Home National museum Houston is home to the National Museum of Funeral History

Houston is home to the National Museum of Funeral History


“People come in with their own preconceived idea that ‘Oh my god, this is going to be morbid. It’s going to be scary. It’s going to be scary, but it’s not.’

HOUSTON – The exhibits are exactly what you would expect to find in the National Museum of Funeral Historybut the vibe in the 13,000 square foot facility is very unexpected.

“People come in with their own preconception that, ‘Oh, my god, this is going to be morbid. It’s gonna be scary. It’s gonna be scary,” said Genevieve Keeney Vazquez, the president of the museum. “But really, it’s not. It’s very enlightening. It’s very historical. It gives you insight into the different kinds of customs and rituals surrounding a funeral.”

These customs and rituals include hearses, caskets and coffins from all eras.

“You can kind of see how they’ve been built over the years,” Keeney Vazquez said.

There’s a lot to see in the museum, so if you don’t know where to start, try the treasure hunt. His questions will guide you through the museum.

“If you like to hunt stuff, then participating in the scavenger hunt is fun because you really have to read some of the text panels to find the answer,” Keeney Vazquez said.

A sample question: How many mourners could ride on the 1916 Packard funeral bus? (The answer, according to the bus text sign is 20.)

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“The Funeral Museum is an awesome neutral environment to broach the subject with your kids and learn about different kinds of customs and traditions,” Keeney Vazquez said. “The whole museum is family friendly.”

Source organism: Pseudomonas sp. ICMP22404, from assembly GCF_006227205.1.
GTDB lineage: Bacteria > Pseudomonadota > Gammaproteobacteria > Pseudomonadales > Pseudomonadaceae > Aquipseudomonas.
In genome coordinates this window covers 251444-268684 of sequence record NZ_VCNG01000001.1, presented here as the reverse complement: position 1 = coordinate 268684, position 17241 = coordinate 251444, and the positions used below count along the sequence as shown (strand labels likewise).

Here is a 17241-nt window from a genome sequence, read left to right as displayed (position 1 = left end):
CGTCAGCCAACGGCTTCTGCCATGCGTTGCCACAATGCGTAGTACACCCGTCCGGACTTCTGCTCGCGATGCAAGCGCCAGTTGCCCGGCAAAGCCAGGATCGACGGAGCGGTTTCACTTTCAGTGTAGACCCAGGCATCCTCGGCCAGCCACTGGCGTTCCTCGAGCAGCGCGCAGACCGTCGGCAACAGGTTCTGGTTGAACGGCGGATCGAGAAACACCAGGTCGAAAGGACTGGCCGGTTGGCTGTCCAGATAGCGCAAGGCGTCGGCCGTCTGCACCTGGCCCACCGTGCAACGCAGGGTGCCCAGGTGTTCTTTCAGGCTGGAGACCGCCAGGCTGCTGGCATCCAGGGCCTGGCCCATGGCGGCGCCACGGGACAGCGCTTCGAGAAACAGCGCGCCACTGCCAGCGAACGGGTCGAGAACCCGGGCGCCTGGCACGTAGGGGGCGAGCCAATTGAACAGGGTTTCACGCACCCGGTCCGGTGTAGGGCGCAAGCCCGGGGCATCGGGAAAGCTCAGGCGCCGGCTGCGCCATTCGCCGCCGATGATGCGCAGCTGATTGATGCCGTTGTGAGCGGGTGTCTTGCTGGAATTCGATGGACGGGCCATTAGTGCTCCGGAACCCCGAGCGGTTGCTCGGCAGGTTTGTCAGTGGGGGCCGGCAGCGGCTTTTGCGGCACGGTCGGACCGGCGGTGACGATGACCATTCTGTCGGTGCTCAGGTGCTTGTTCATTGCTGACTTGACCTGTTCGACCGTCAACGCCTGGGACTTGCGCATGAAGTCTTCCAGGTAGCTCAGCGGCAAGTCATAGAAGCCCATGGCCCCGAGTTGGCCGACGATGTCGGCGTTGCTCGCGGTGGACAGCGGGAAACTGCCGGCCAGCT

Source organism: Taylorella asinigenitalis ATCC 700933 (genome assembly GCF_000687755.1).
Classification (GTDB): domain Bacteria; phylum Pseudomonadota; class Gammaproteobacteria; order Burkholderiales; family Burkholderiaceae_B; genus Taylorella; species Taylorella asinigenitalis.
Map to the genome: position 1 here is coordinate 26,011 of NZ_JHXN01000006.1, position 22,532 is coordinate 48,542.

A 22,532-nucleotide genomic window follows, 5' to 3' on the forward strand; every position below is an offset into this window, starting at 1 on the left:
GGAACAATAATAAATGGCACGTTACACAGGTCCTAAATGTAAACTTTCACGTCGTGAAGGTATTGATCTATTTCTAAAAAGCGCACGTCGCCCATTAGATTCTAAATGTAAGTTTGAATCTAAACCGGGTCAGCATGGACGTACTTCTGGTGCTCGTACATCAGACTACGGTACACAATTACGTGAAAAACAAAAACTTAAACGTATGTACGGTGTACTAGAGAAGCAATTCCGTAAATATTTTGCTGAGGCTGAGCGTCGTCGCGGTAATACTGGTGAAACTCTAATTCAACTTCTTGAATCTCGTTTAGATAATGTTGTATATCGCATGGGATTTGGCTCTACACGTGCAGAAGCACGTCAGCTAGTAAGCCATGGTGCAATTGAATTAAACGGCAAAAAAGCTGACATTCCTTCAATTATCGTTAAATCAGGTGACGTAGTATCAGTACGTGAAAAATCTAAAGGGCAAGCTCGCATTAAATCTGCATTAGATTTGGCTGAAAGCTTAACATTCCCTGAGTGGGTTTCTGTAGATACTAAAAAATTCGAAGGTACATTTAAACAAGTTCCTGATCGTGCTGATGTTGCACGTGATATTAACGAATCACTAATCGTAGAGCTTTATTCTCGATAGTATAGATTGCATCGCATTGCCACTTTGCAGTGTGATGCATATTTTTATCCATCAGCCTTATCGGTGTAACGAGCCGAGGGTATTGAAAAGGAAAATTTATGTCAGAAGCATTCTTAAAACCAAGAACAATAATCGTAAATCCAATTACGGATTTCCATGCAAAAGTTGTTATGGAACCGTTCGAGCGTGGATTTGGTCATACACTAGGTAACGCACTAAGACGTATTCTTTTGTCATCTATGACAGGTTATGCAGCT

It opened in 1992, fulfilling the dream that Robert L. Waltrip had for 25 years. He wanted to keep the tools and trinkets of the funeral trade.

“They were practically ending up in the landfill, as was the history of our industry,” Keeney Vazquez said. “It was one of his visions to be able to preserve the rich history and heritage of our funeral industry.”

This story is now told through exhibits that cover everything from jazz funeral to embalming process what does the funeral look like for Pope and american presidents.

“We listen to our visitors. We love to hear their feedback and things they would like to know more about,” Keeney Vazquez said. “We are always evolving.”

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In fact, the museum has just opened a fundraising campaign present a new exhibition.

“The most famous burial of all time: the Shroud of Turin,” shared Keeney Vazquez.

As of October 1, a family haunted house will open in the museum and a Halloween Classic Car Show is scheduled for October 29.

“The parking lot will just be filled with cars from all eras and they’ll all be dressed up for Halloween,” Keeney Vazquez said, adding that kids should also dress up, as the event will include a chest or treat and a trick-or-treating contest. costumes “It’s a very fun and family-friendly event.”

You can learn more about the museum and its events here.